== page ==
I don’t comment often but wanted to reply to B to encourage her to give weighing a go instead of dropping this wonderful blog from her life. Weighing is actually so much easier, so I am personally thrilled that Shauna has made this switch. Once you get used to it, it’s just simply another way of doing something. I’m sure you wrote that e-mail in a moment of frustration, but once you start baking by weight you’ll actually be thanking Shauna for introducing you to this way of baking and probably feel a little silly about writing that e-mail before giving it a try. I hope you stick around after all.

  128. MollyT

    I guess my next question is, are you going to update your older recipes to weights some day?

  129. Helene

    I started, about a year ago, to use my weight for baking. This is so much easier. I love it. Love everything you do and your writing style 🙂

  130. britni

    Ohmygoodness! I stopped getting updates in my feed reader after your hiatus announcement (in December!) and wondered if you were ever coming back. So today I clicked on over to the site and lo! Here you were all the time!!! I’ve missed you so!

  131. AW


    I understand to a certain extent where B is coming from. I stopped reading for awhile after you converted to cooking with weights. For some of us that were never bakers to begin with, it is a very intimidating concept. It was easier for me to get a loaf of Kinnikinnik and be done with it. Or just cheat when the craving got bad enough and just deal with the consequences later. (Stupid, I know.) But I kept coming back. I loved your writing. I loved that you put so much money and time and effort into your baking and THEN SHARED. Your goal was to share your wins and mistakes, in an effort to help us. You didn’t have to do that. It kept me coming back to read even though I wasn’t following your recipes anymore.

    And then one day, after an especially bad reaction, I just told myself to buck up and spend the $20/$30 on a scale and at least try. It took awhile to actually use it, but I finally set aside some time to make some muffins. Glorious. And I loved that with your ratios, I could use whatever flours I had on hand. I’m an out of the box COOK, but not an out of the box BAKER. If the recipe didn’t call for it, I would immediately freeze in fear. You inspired me to overcome the fear of baking a new way.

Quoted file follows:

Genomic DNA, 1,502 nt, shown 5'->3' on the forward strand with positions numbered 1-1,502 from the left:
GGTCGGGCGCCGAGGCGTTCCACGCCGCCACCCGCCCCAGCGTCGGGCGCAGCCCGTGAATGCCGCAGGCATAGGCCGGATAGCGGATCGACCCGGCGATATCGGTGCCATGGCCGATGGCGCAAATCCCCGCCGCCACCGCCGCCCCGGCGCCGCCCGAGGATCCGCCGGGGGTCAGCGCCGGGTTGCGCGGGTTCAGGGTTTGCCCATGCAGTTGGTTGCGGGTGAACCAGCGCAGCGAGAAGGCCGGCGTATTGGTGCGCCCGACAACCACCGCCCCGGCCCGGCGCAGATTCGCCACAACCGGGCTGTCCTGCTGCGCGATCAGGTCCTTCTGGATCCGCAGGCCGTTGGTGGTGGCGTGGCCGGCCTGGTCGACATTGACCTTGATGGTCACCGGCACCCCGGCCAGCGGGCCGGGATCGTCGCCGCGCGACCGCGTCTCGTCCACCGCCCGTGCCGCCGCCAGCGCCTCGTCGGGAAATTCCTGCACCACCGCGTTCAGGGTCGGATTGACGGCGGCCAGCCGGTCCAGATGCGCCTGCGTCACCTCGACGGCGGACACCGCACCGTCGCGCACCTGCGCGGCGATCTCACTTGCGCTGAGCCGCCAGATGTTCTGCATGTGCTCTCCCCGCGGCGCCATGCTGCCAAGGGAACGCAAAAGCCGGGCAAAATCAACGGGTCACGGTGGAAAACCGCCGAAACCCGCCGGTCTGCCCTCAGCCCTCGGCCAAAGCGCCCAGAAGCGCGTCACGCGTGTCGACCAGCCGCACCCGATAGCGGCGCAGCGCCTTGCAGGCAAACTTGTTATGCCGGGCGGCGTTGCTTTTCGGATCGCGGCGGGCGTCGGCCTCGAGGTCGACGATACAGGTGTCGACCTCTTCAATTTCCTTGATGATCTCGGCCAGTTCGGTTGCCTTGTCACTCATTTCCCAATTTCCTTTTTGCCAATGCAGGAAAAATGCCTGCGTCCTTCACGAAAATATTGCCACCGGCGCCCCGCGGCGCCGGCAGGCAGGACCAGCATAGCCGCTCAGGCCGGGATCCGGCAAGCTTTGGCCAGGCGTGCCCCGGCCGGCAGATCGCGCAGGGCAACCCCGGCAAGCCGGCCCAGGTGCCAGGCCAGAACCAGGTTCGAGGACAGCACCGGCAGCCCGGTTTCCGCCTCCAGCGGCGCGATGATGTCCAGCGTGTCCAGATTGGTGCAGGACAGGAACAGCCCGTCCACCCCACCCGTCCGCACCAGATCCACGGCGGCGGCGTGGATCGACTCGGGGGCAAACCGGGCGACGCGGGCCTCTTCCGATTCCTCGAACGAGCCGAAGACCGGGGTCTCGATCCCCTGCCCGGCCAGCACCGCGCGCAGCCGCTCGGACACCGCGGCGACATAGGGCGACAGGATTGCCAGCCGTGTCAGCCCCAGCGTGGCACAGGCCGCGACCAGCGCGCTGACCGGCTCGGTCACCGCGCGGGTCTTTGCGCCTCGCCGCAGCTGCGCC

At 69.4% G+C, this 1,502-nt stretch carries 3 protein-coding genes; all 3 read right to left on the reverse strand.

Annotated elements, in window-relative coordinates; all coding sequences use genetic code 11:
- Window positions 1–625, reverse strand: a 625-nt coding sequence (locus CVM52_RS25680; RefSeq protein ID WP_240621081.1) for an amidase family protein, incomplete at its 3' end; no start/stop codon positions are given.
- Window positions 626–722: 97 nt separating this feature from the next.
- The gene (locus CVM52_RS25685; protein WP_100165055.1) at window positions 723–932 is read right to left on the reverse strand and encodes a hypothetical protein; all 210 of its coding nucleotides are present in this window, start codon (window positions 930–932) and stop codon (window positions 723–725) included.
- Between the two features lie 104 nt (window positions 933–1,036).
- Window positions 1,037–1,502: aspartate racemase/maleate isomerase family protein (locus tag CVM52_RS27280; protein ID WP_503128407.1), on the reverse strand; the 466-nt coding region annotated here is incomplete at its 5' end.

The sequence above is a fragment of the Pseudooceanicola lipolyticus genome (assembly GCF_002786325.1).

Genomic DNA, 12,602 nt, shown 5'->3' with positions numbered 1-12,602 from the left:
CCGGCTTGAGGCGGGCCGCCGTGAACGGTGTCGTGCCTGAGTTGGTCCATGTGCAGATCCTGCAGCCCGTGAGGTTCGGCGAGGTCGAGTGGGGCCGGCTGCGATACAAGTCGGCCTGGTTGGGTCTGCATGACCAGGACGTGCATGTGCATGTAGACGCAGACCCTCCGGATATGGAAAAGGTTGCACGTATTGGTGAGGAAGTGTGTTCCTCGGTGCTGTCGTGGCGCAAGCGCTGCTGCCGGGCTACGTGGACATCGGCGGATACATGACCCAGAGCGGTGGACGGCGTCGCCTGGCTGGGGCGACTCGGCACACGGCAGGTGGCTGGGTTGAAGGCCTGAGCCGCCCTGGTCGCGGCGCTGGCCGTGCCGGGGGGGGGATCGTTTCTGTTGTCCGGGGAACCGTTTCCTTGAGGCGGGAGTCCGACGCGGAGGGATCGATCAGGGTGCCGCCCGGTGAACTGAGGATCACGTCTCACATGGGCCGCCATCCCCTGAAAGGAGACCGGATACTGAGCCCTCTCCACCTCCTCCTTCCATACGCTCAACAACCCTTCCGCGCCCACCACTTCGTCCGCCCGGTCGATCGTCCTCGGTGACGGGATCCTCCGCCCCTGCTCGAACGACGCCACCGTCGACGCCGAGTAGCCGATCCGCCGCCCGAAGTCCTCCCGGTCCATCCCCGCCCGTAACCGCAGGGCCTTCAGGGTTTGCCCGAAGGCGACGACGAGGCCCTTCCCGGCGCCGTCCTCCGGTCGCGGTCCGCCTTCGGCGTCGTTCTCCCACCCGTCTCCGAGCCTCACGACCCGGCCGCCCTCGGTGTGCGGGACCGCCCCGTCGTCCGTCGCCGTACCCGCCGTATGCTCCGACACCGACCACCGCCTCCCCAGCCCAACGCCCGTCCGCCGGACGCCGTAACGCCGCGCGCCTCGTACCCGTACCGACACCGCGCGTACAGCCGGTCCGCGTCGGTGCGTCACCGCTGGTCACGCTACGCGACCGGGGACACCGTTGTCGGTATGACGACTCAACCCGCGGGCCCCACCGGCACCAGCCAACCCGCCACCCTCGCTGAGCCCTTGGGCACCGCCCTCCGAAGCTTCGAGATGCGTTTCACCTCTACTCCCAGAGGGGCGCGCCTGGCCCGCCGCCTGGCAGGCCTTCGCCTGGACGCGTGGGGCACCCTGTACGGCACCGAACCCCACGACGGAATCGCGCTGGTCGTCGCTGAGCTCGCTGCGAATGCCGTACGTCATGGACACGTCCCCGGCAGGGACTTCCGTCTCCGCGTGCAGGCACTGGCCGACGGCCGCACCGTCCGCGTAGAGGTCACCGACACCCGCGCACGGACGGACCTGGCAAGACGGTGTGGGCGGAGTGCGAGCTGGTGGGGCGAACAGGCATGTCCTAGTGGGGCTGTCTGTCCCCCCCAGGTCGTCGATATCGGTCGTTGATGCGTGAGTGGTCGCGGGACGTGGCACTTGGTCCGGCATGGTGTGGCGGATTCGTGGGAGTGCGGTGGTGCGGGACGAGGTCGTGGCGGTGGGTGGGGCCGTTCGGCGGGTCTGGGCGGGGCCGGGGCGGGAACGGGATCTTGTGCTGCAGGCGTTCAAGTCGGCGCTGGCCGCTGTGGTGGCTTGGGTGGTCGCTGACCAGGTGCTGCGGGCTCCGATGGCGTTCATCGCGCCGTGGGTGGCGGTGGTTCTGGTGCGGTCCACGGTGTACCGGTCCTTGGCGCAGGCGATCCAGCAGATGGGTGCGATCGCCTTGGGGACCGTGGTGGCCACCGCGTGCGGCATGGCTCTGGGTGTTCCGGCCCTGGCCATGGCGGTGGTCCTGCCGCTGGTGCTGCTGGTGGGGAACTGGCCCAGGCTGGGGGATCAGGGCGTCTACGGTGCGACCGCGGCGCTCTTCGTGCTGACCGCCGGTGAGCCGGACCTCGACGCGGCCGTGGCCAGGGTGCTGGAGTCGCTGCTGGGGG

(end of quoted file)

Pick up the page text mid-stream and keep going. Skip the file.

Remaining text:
Today, I am still struggling with some unresolved symptoms, thus not baking as often as I’d like. BUT…I AM NOT SCARED OF BAKING ANYMORE. It’s an amazing freeing feeling. AND it’s allowing me to take the next step that’s best for me: grain-free baking! It’s out there. Hopefully, I can eliminate some of the unresolved health issues through that.

    So, my advice to B: please be patient with yourself. Get a scale. Give it a shot. Try a recipe or two. If they fail miserably, then put the scale up and say you gave it a whirl. But don’t run away from Shauna simply because you’re nervous about something being drastically different than what you’re used to. I promise…if you’re even a fraction of the baker I NEVER was, then you’ll be shocked at how well measuring by weight works. It’ll change how you look at your baking techniques. It’ll give you more confidence in converting flours to suit your need or what you have available in your pantry. It’ll really change everything and for the positive. IF you give yourself some time to learn. Just don’t give up too soon like I did!


  132. Alison St. Sure

    Okay, okay, I’ll get a scale! Then I can pretend I’m a real baker. 🙂 FYI, I’ve watched Pamela of Pamela’s Products do product development in her kitchen — she only uses a scale of course.

  133. Carol

    I agree with Carol S-B. Pretzel need a base bath, sometimes a lye bath or a soda bath. It totally infuses the dough with the saltiness and also gives pretzels their shine.

  134. Marissa

    I much much prefer going by grams, everything turns out so much better and I have success with just converting regular recipes. I am so thankful that you shared this with us!

  135. Cari

    As a reader from the UK, THANK YOU for switching to proper measurements. It’s so much easier to try recipes when I don’t have to convert from volume – takes away the guess work. I grew up baking with pounds and ounces, so cup measurements mean precisely nothing to me.

    (Also, a general thank you for sharing your recipes!).

  136. eric

    I found your website because I use grams when cooking/baking. I find 7 grams easier to understand than ¼ ounce is. What I find funny is whenever I take a cooking course I’m labeled an “engineer” as if wanting accuracy is part of high level brain function. I use a Tanita KD-200 scale when measuring most things but if accuracy is important then I have an Ohause triple beam… and mostly use that for seasonings such as oregano or cayenne.
    My pizza sauce seasoning only uses 4/10 gram of cayenne and anymore it burns those that have sensitive mouths. I’m on my fourth scale in 20 years of thrice daily use.

  137. Alessio

    Absolutely loved this post!
    I can’t agree more with you, too many people bake with cups and I’ve always found it so frustrating. Different types of cups, having to wash cups in between measuring because you’ve used them to measure other ingredients, and simply that using a scale is so much more accurate.
    Thanks for writing this, if you don’t mind I will post this on my blog as a very interesting read for people who bake with cups 🙂

  138. Ryan

    You answered that in a mature and wise way and I love how you suggested a conversion chart and scales. Very helpful, thank you. I never doubted using weight, I’m actually pretty excited to try it out. Thank you for introducing me to the world of baking without a cup. I believe that measuring by weight has definately got to be more accurate than using a cup.

  139. Cyndy